Demand for gold has soared as investors seek safety and, coupled with no increase in supply, its value will continue to rise and provide some stability in a volatile environment.
The rise in the gold price has been rarely out of the financial news. After so many years of the price languishing in the doldrums, a whole generation of investors has no knowledge of its unique investment characteristics.
Many reasons are put forward to explain the price of gold; from its use as an inflation hedge to its “safe haven” status in times of crisis. The rise in the gold price from a low of $260 (£130) in 1999 is a result of several of these factors coinciding.
Many of these factors are closely correlated and this article aims to demonstrate how they have combined to produce the current rally in the gold price.
First, we need to examine the fundamentals of the supply/demand picture for gold. The precious metal is special because most of the gold ever mined in the world is still in existence. On the supply side, the production of gold has remained stable between 2001 and 2006.
During the many years of the gold bear market there was little incentive for companies to increase production or explore for new finds.
Now with the price rising, the laws of economics state that supply should rise to meet demand. However, mining is not easy. Even when a new gold deposit is discovered, developing the site and building the infrastructure takes time.
Environmental concerns also add a further layer of complication and time delay. A period of 10 years between discovery and commercial production is realistic.
Therefore the lack of immediate supply is likely to help the price. Jewellery accounts for about 70% of demand, with investment (20%) and industry (10%) making up the balance. Gold for jewellery purposes is particularly strong in India and the Middle East.
A more recent source of demand is the new investment vehicles being launched on stockmarkets, such as exchange traded funds (ETFs). These provide investors with exposure to the gold price without having to physically hold the gold.
However, the ETFs themselves do have to buy gold to match the funds invested in the vehicle. Should investor demand increase, so will demand for physical gold itself.
With some commentators talking of a commodity super-cycle lasting 20 years, and the oil price reaching $100 a barrel, the spectre of inflation may return. The Western consumer is used to cheap goods manufactured in emerging markets. The costs in such countries will not remain low indefinitely, and when they rise this may provide another impetus to inflation.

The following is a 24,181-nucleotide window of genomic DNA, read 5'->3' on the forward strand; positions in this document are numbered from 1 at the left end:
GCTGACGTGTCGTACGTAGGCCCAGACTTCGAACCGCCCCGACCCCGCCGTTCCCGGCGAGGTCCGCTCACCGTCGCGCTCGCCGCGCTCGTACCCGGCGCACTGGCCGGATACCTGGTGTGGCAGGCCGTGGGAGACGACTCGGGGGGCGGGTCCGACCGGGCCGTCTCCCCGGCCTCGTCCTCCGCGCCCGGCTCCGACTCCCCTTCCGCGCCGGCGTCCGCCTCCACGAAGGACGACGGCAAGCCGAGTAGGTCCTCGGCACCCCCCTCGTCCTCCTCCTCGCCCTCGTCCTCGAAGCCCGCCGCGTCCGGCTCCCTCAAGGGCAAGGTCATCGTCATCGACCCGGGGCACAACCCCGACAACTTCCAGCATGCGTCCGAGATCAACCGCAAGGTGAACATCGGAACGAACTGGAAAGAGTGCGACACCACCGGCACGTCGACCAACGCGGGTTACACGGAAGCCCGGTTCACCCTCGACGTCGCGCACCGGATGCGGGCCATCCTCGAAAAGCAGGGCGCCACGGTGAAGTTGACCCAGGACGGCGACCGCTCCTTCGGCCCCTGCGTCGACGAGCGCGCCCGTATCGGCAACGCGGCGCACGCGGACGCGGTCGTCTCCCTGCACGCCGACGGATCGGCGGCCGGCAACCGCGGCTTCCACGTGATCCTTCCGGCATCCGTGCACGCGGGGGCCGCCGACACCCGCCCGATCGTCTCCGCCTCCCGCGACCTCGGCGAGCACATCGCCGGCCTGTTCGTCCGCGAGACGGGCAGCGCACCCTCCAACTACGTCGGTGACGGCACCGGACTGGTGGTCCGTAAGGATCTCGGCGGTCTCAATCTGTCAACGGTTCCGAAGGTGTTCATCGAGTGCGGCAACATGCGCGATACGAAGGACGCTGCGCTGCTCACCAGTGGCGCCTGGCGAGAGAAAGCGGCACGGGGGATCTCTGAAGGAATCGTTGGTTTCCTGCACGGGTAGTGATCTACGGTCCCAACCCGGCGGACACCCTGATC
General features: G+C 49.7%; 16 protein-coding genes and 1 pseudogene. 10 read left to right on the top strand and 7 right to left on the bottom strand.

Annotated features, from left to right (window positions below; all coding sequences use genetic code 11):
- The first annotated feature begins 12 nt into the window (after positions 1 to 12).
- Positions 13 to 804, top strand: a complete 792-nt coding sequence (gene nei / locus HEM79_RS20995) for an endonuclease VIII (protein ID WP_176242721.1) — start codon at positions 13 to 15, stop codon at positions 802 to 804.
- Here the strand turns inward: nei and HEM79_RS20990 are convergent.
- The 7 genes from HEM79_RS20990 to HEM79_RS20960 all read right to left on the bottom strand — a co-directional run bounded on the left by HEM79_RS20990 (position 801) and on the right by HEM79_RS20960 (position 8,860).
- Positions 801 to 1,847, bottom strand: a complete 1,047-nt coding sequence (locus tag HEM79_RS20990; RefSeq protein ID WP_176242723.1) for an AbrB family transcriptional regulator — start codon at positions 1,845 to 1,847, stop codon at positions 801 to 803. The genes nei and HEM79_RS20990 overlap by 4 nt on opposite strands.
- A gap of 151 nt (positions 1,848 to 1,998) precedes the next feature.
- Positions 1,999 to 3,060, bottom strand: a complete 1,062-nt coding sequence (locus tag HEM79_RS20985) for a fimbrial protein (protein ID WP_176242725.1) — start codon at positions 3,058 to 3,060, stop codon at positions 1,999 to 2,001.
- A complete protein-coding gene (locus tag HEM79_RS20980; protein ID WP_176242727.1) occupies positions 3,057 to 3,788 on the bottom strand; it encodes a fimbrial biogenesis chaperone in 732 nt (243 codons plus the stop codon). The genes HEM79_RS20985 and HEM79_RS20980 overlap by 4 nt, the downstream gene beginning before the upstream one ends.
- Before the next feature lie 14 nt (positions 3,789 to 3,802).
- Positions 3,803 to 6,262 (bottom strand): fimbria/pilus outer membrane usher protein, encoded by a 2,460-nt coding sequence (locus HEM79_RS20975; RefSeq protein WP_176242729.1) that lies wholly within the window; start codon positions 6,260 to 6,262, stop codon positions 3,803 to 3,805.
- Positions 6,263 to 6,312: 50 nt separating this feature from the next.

Gold has traditionally been viewed as a hedge against inflation. A research note called “Short run and long run determinants of gold” by Eric Levin and Robert Wright has found there is a long-term relationship between the price of gold and the American consumer price level.
Although over shorter time periods the relationship may deviate, over the longer term it does revert with the gold price and American inflation moving in tandem.
With the depreciation of the dollar, to bring the American current account deficit into balance, American inflation may rise as imports become more expensive. There is much debate as to whether dollar depreciation will raise imported inflation by much – the reasons why are detailed and beyond the scope of this article – but the sentiment may help provide further support to the gold price.
Also relevant has been the accumulation of dollars by many central banks as a result of financing the deficit. With the dollar devaluing, by diversifying into other assets including gold, foreign currency reserves will be protected.
If an investor is not convinced by the fundamental investment merits of gold, it also provides excellent diversification benefits to a portfolio.
As explained above, some of the forces that determine the gold price differ from say the stockmarket and other commodities, both of which are more influenced by the business cycle.
The correlation be-tween gold and various other assets denominated in sterling is shown in the table above. There is almost no correlation between the gold price and the FTSE 100. Gold also tends to have a lower volatility than the equity market.
Finally, gold is often viewed as a “safe haven” in times of political and financial crises. The subprime housing crisis is an example of investors fleeing to government bonds and gold as fears grew that the crisis may grow to a full-blown credit crunch.
Geopolitical factors also affect the markets. Tensions in the Middle East remain and there continues to be a lack of stability in Iraq, further driving the flight to safety.
In conclusion, if an investor believes the present drivers of the gold price look set to continue, then gold should continue to rise in price and may provide a good return in a more volatile investment world.